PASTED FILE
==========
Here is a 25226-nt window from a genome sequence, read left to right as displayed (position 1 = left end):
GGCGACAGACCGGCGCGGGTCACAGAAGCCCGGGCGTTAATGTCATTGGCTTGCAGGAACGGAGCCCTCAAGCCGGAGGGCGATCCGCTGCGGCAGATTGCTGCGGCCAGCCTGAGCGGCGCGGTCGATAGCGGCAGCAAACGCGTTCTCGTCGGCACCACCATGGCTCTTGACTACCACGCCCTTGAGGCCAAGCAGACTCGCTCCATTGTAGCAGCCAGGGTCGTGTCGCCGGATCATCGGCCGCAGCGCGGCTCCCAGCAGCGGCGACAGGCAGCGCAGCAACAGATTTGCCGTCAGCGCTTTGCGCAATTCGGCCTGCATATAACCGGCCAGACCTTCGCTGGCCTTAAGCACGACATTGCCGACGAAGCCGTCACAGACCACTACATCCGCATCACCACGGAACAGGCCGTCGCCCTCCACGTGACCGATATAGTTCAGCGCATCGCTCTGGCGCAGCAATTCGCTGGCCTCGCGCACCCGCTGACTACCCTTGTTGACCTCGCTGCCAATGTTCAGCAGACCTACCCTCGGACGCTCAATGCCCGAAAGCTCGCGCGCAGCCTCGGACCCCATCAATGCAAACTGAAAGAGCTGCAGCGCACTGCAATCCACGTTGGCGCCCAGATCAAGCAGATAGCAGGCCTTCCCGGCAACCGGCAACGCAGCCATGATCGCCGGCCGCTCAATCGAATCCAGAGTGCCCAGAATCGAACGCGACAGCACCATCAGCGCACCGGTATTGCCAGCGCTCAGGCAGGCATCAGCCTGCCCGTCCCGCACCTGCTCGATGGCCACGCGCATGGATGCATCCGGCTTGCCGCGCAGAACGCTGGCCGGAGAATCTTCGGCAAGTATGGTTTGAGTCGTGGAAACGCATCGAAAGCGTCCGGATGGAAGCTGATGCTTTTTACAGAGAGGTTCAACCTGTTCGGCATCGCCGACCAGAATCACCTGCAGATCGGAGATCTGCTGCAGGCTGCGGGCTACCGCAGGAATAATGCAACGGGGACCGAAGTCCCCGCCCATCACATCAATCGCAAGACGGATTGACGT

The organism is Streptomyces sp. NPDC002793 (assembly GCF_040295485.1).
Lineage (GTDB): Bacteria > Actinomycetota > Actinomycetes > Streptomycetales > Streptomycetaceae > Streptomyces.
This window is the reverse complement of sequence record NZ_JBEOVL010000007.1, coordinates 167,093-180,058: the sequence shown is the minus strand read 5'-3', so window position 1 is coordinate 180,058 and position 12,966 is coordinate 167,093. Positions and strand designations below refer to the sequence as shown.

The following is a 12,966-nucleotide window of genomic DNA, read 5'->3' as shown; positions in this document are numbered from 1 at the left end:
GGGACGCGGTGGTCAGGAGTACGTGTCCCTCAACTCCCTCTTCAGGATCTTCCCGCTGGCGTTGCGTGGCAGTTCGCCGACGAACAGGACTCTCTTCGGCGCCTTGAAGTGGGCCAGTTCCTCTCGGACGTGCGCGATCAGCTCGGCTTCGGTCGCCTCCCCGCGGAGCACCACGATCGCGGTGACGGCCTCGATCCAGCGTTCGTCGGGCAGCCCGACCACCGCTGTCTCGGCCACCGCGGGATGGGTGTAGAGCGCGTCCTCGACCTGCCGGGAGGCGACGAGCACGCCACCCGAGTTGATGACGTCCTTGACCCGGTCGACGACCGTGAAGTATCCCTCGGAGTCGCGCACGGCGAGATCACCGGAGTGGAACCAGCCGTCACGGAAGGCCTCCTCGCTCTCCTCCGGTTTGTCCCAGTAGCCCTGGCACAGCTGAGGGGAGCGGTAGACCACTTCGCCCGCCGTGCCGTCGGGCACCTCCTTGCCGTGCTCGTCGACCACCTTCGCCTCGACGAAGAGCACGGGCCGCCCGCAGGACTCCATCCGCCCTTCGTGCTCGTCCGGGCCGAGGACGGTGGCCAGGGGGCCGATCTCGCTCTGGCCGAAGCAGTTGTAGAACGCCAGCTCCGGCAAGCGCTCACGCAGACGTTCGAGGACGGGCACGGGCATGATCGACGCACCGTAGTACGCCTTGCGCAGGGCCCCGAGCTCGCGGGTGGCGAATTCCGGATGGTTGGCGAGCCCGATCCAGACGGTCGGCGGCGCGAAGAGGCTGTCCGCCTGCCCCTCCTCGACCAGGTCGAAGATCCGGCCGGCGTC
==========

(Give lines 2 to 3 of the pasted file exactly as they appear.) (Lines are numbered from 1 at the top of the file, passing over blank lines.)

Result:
GGCGACAGACCGGCGCGGGTCACAGAAGCCCGGGCGTTAATGTCATTGGCTTGCAGGAACGGAGCCCTCAAGCCGGAGGGCGATCCGCTGCGGCAGATTGCTGCGGCCAGCCTGAGCGGCGCGGTCGATAGCGGCAGCAAACGCGTTCTCGTCGGCACCACCATGGCTCTTGACTACCACGCCCTTGAGGCCAAGCAGACTCGCTCCATTGTAGCAGCCAGGGTCGTGTCGCCGGATCATCGGCCGCAGCGCGGCTCCCAGCAGCGGCGACAGGCAGCGCAGCAACAGATTTGCCGTCAGCGCTTTGCGCAATTCGGCCTGCATATAACCGGCCAGACCTTCGCTGGCCTTAAGCACGACATTGCCGACGAAGCCGTCACAGACCACTACATCCGCATCACCACGGAACAGGCCGTCGCCCTCCACGTGACCGATATAGTTCAGCGCATCGCTCTGGCGCAGCAATTCGCTGGCCTCGCGCACCCGCTGACTACCCTTGTTGACCTCGCTGCCAATGTTCAGCAGACCTACCCTCGGACGCTCAATGCCCGAAAGCTCGCGCGCAGCCTCGGACCCCATCAATGCAAACTGAAAGAGCTGCAGCGCACTGCAATCCACGTTGGCGCCCAGATCAAGCAGATAGCAGGCCTTCCCGGCAACCGGCAACGCAGCCATGATCGCCGGCCGCTCAATCGAATCCAGAGTGCCCAGAATCGAACGCGACAGCACCATCAGCGCACCGGTATTGCCAGCGCTCAGGCAGGCATCAGCCTGCCCGTCCCGCACCTGCTCGATGGCCACGCGCATGGATGCATCCGGCTTGCCGCGCAGAACGCTGGCCGGAGAATCTTCGGCAAGTATGGTTTGAGTCGTGGAAACGCATCGAAAGCGTCCGGATGGAAGCTGATGCTTTTTACAGAGAGGTTCAACCTGTTCGGCATCGCCGACCAGAATCACCTGCAGATCGGAGATCTGCTGCAGGCTGCGGGCTACCGCAGGAATAATGCAACGGGGACCGAAGTCCCCGCCCATCACATCAATCGCAAGACGGATTGACGT

The organism is Streptomyces sp. NPDC002793 (assembly GCF_040295485.1).